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Draft preview: Wide receiver flops
As I sit and write this piece, my erase board reads "84." It’s the 84th day of the NFL lockout, and there is no resolution in sight. The term "June gloom" has taken on a new meaning here in Los Angeles. It’s normally reserved for discussions of the weather, but football fans are hurting.
Granted, Los Angeles doesn’t have a team, but the transplants are everywhere. I drive past a garage adorned with a huge Denver Broncos logo. The Oakland Raiders logo is seemingly everywhere. Cynics cite the number of USC logos, particularly given the recent announcement that the 2004 BCS Championship was stripped from the school.
So, since I’m already wallowing in negativity, it’s only appropriate that I continue my run of “flop” columns.
This time out, I’m targeting the wildly fluctuating wide receiver position. A number of new faces leapt to the forefront of our fantasy consciousness in 2010. Can they repeat, or will they fade as quickly as they appeared?
Brandon Lloyd, Denver
Lloyd was one of the feel-good stories of the 2010 season, a hero that emerged from the waiver wire to lead the NFL in receiving yards (1,448) and score 11 touchdowns. Lloyd produced a remarkable season as the primary downfield target in the Broncos’ weekly shootouts. He caught a total of 77 passes and finished seven games with at least 90 receiving yards.
New coach John Fox won’t be able to turn things around immediately, but I do anticipate that the Broncos post a more consistent defensive effort with Von Miller added through the draft and Elvis Dumervil returning from injury (torn pectoral muscle). Additionally, Fox is more apt to employ a more balanced offensive scheme and rely on the running game as he did in Carolina.
I don’t need to produce a long-winded explanation about the quarterback quandary in Denver (will Kyle Orton, Tim Tebow or Richard Quinn stand under center?). I do need to take a long view on Lloyd’s career. He’d accrued a total of 2,370 receiving yards and 15 touchdowns in his first seven NFL seasons (860 from 2006-2009) while playing for San Francisco, Washington and Chicago. Despite the obvious needs at wide receiver in each of those stops, Lloyd was unable to elevate his game. Lloyd’s gaudy stats from 2010 will push him up draft boards this summer. I project him at No. 18 for my draft rankings.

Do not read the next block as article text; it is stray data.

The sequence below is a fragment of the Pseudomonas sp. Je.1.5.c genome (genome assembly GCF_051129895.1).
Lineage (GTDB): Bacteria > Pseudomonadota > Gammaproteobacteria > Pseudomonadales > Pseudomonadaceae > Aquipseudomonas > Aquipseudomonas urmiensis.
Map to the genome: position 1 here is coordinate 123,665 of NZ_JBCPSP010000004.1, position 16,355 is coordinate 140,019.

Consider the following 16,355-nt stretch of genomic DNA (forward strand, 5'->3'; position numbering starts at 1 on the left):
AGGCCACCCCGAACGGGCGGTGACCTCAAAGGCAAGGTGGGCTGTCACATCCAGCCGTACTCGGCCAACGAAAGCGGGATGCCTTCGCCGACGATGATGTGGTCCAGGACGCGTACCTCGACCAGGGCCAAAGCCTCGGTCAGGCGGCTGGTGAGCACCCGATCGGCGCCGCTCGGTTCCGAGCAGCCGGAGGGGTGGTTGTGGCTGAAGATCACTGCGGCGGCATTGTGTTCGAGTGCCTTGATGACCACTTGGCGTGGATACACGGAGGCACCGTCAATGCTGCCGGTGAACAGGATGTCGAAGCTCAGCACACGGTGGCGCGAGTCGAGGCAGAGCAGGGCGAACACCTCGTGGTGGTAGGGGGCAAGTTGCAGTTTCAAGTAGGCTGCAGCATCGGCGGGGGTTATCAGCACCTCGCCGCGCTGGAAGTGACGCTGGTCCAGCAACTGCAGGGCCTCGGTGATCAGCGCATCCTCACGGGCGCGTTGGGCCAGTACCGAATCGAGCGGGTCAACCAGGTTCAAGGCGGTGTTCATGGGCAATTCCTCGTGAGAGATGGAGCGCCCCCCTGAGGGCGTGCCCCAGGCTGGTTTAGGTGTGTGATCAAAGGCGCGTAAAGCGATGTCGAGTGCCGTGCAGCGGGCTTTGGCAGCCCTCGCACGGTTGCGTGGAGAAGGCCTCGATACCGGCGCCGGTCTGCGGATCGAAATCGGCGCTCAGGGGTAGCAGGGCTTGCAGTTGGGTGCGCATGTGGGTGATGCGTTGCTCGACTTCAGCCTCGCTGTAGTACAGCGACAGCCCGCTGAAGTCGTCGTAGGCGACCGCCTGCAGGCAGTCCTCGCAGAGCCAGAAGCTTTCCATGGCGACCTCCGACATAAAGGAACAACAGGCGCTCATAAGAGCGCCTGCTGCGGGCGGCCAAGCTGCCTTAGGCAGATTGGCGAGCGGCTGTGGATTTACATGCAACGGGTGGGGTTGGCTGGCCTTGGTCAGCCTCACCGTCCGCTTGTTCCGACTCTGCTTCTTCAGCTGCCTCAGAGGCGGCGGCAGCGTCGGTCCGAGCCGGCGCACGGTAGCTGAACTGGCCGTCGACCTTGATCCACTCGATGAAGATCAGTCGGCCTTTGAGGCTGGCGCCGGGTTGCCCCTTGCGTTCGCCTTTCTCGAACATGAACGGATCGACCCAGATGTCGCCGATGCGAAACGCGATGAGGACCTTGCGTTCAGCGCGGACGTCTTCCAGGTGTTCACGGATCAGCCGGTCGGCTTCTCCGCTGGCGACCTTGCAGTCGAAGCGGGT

Stevie Johnson, Buffalo
Johnson emerged as one of the more unlikely breakthrough third-year receivers in 2010. He’d amassed just 112 receiving yards and 12 receptions in his first two NFL seasons.
Johnson opened the season with back-to-back three-reception games and started to amass fantasy-worthy numbers as of Week 3. Johnson scored his first touchdown in Week 3 to begin a five-game scoring streak. His three-touchdown effort against Cincinnati in Week 11 produced the “Why so serious?” highlight moment. That performance marked the end of Johnson’s huge run in 2010. He scored just one touchdown in the final six games of the season and failed to top 72 receiving yards in any of those contests. It should be noted that Johnson finished with 46 or fewer receiving yards in eight games. Forty-one percent of his yardage total was attained in three games.
He’s the No. 1 receiver for Ryan Fitzpatrick and will draw the appropriate coverage. I don’t doubt that there will be a brilliant performance or two on tap, but I’m fearful of inconsistent yardage output.
Mike Williams, Seattle
If I’m going to put Lloyd atop the list as the poster boy of “Buyer Beware,” I couldn’t very well leave Williams out of the mix. He emerged from the ashes to catch 65 passes for 751 yards in his reunion for Pete Carroll in Seattle. Williams had amassed just 44 receptions and 539 receiving yards in his first five NFL seasons out of USC. Remember, he also didn’t appear in an NFL game in 2008 and 2009 and last appeared as a tight end for the Titans in 2007.